How To Divorce Amicably

How To Divorce Amicably“Amicable divorce” appears to be a contradiction of terms. Some people’s ideas of divorce may automatically include arguments, blame, deceit, and a highly agitated state of discord. For these types of couples, the two words “amicable” and “divorce” could most likely never appear in the same sentence.

But this isn’t always the case. Many times, couples come to the difficult decision of divorce in a calm, amicable manner and truly want the best for one another and for their family. They’ve acknowledged that their marriage has ended and they prefer to minimize adverse financial, and emotional consequences. An amicable, uncontested divorce is possible in these appropriate contexts. Here’s what you need to keep in mind.

In order to divorce amicably, there are a number of issues that you and your spouse will need to agree upon. You may not agree 100% right off at the bat, but you’ll need to eventually come to an agreement over the following issues:

  • Property division
  • Spousal support
  • Child custody
  • Parenting time
  • Child support

Two Methods That Assist Couples In Divorcing Amicably

If it seems like you and your spouse will be able to come to terms with these core areas in a somewhat amicable and co-beneficial way, divorce litigation is definitely not a route you need to take. Two better, more cost-effective and emotionally sound alternatives include mediation and collaborative divorce.

Divorce Mediation

If you and your spouse choose mediation, a neutral mediator will assist you in reaching a mutually beneficial divorce agreement. Here are some tips for an amicable divorce with mediation:

Your Mediator Wants To Help You Reach A Settlement

When your mediator listens to, validates, and empathizes with your spouse, consider this a good thing. It is important that during this time you refrain from defending yourself or becoming overly emotional. The mediator is not agreeing with your spouse; remember that your mediator is trying to uncover the interests and goals of your spouse to facilitate reaching a settlement.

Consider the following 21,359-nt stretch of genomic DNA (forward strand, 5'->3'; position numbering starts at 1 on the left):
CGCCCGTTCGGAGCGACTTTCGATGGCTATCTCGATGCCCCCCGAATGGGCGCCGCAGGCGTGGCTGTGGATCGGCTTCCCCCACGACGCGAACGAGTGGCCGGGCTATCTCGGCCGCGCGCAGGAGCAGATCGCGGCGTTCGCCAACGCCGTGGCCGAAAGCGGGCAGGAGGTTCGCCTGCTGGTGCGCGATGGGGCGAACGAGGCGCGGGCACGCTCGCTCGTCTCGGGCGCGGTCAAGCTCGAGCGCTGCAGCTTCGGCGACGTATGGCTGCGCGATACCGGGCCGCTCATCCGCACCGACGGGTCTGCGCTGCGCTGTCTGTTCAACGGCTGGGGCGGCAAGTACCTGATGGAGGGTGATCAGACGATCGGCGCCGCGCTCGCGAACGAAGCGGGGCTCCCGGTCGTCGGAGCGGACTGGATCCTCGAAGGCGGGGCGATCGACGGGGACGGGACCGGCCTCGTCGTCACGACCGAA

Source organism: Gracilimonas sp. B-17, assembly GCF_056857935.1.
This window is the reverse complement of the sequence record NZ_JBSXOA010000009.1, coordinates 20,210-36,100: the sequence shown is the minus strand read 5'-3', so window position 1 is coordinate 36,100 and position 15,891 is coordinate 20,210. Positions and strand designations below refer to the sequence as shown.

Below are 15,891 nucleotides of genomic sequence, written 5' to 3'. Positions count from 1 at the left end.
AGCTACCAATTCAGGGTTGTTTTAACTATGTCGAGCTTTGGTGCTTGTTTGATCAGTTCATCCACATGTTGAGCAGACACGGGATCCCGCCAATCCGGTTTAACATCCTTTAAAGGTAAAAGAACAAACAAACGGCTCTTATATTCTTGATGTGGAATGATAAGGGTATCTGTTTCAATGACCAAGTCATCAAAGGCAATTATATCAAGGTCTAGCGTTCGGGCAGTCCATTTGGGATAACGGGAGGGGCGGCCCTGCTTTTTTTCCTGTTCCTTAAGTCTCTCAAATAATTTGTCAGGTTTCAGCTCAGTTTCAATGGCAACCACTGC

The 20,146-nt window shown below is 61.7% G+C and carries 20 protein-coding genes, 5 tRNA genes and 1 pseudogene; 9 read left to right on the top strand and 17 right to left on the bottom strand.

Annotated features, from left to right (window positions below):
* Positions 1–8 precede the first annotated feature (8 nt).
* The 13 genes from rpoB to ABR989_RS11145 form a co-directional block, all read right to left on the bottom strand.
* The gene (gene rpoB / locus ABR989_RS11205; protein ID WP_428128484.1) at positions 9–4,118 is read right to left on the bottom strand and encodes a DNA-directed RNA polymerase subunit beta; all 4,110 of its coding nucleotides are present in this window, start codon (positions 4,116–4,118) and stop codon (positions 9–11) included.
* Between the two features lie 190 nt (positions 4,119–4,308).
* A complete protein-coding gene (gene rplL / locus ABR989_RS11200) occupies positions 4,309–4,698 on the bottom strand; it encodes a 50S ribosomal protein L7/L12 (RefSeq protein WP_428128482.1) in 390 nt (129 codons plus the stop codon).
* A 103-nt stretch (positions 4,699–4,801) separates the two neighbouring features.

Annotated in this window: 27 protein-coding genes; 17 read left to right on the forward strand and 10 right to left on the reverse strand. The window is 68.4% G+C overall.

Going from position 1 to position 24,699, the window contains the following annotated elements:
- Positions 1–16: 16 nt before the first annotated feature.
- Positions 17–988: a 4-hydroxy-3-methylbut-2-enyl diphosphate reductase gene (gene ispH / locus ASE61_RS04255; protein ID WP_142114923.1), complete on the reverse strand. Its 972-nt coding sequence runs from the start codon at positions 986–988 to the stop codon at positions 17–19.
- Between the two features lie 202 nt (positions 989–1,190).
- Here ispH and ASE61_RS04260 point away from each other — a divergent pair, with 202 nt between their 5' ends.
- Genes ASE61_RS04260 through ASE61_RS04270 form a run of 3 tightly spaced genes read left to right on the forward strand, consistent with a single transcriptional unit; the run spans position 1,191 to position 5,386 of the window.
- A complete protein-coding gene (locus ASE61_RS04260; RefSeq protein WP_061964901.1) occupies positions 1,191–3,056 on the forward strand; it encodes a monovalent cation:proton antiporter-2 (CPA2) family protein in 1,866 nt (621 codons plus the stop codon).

Bring Your Best Listening Skills To Mediation

If you make it a point to listen, validate, and empathize with your spouse, you can help create the cooperative momentum to maximize the chances for efficiently reaching a mutually beneficially settlement.

Collaborative Divorce

Collaborative Divorce is a dispute-resolution process that uses a team approach to guide spouses to reach a settlement of issues including custody and parenting time, alimony and child support, and division of assets and debt.

Divorce is a sensitive and personal matter, and Collaborative Divorce can be a preferable alternative to the lengthy, costly, contentious litigation process.

This process is similar to mediation, however, in Collaborative Divorce, both sides are represented by an attorney.

Skilled Professionals Are Available To Assist Spouses And Their Children

Collaborative Divorce also offers you the support of skilled professionals centered on achieving your needs, goals, and interests. The members of your collaborative “team” consist of you and your spouse, both attorneys, and typically one or more of the following professionals: divorce coach, child specialists, and financial professionals.

When you have a team of professionals all focused on resolving conflicts and finding the best solution for both parties, the results are amazing. The goal of the collaborative “team” is to achieve a global resolution that facilitates the transition to a new family relationship.

Both Parties Communicate What Is Important About An Issue

Rather than arguing about a particular position or solution, couples discuss the importance of an issue. This mutual exchange means that the couple is cooperating with one another instead of adamantly holding onto a position without regard to their spouse’s point of view.

By avoiding as many negative aspects of a contentious divorce as possible, moving forward without hostile feelings is feasible. An amicable divorce is beneficial to you and most importantly, your children.

Collaborative divorce ebook

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